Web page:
Asking the question

There are many different ways to take illegal drugs, but it’s more common to see someone popping a pill, or snorting something during a night out.

There are many different ways people consume illegal drugs, with snorting being a common way to take cocaine, amphetamines, and prescription medication. The main difference between snorting and taking something orally is it speeds up how quickly the effects kick in. But snorting drugs can lead to significant cosmetic damage and long-term harm, including causing permanent damage to the respiratory system.

The difference between swallowing and snorting drugs

When drugs are consumed orally the pill must be broken down in the stomach before it’s able to enter the blood stream and reach the brain.

Snorting a drug means the substances skips the stomach and directly enters the bloodstream by passing through the thin nasal membrane and into the surrounding blood vessels, meaning the brain is affected in a shorter amount of time.

It’s very common to see cocaine and amphetamines being snorted in pop culture, but in reality various drugs can be taken this way, and they all come with their own risks.

In New Zealand, where cocaine use isn’t as common as it is overseas, it’s more likely that MDMA crystals will be snorted. As crystals are larger than the powder granules, this can cause further additional health risks.

Stay safer by staying informed. Sign up to receive alerts and notifications about any dangerous drugs in NZ. Check out the alerts page to see what we've already found.

What are the health risks of snorting drugs?

The nasal membrane in the nose is incredibly delicate. Every time drugs are snorted, it causes the blood vessels in the membrane to constrict. This tissue can easily be damaged, causing long term respiratory harm.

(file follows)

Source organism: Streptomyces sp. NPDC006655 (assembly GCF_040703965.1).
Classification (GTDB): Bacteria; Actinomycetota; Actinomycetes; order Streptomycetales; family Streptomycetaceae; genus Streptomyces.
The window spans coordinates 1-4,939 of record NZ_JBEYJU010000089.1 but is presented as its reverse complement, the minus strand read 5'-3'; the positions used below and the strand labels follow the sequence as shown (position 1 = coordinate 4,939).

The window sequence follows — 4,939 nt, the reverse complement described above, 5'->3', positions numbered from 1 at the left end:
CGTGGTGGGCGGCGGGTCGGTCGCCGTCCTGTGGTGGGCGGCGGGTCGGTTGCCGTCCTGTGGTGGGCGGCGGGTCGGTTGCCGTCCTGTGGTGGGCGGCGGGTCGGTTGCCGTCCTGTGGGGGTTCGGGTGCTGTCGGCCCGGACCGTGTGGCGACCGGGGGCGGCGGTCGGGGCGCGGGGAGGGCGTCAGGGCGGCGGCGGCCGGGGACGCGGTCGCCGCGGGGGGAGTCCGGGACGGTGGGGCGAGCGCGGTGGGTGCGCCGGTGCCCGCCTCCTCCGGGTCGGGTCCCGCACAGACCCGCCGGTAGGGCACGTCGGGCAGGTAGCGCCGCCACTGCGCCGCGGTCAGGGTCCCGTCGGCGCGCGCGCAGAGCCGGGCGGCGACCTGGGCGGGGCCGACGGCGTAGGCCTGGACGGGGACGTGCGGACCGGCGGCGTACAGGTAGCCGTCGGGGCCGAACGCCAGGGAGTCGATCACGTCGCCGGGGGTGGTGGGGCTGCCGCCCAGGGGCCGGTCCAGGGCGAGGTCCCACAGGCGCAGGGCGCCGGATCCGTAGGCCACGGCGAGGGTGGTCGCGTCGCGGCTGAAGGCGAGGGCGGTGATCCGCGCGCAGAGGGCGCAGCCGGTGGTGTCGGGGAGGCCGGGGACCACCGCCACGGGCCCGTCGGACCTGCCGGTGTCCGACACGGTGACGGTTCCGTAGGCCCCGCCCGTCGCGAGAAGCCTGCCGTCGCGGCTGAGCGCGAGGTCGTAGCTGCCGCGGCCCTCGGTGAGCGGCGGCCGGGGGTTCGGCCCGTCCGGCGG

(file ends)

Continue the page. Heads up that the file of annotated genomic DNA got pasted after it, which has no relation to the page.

Prolonged use can cause holes to appear in the soft tissue in the nose and the erosion of the septum (the cartilage between your nostrils), eventually causing the ridge of the nose to collapse, a condition known as ‘cocaine nose.’

Some other long-term health effects of snorting drugs can include:

  • Loss of smell
  • Nose bleeds
  • Frequent runny nose
  • Breathing difficulties
  • Problems with swallowing

If drugs are regularly snorted over a long period, the damage to the nose can be substantial. While some of the cosmetic damage may be able to be repaired through surgery, severe internal damage may be irreversible.

As damage to the nose gets worse it can spread to other nearby organs, including eyes and ears, even resulting in vision loss and hearing loss, and infections to the brain and spine.

While no drug use is the safest drug use, some steps can be taken to help reduce the risks.

  • Low doses are safer, and it’s best to avoid re-dosing to lower the risk of overdose.
  • Don’t re-use or share any materials to take drugs that have been handled by multiple people.
  • Avoid mixing drugs – the combined effects can be unpredictable and increase risk
  • Have a plan – as with all drug use, it’s better to have people around that you trust and who have knowledge of first aid.

If you have any concerns about your own drinking or drug taking, get in touch with the Alcohol Drug Helpline on 0800 787 797, or text 8681. You’ll be able to speak with a trained counsellor who can provide you with helpful information, insight and support. They’re available 24/7, all calls are free and confidential. You can also chat to the team through their website.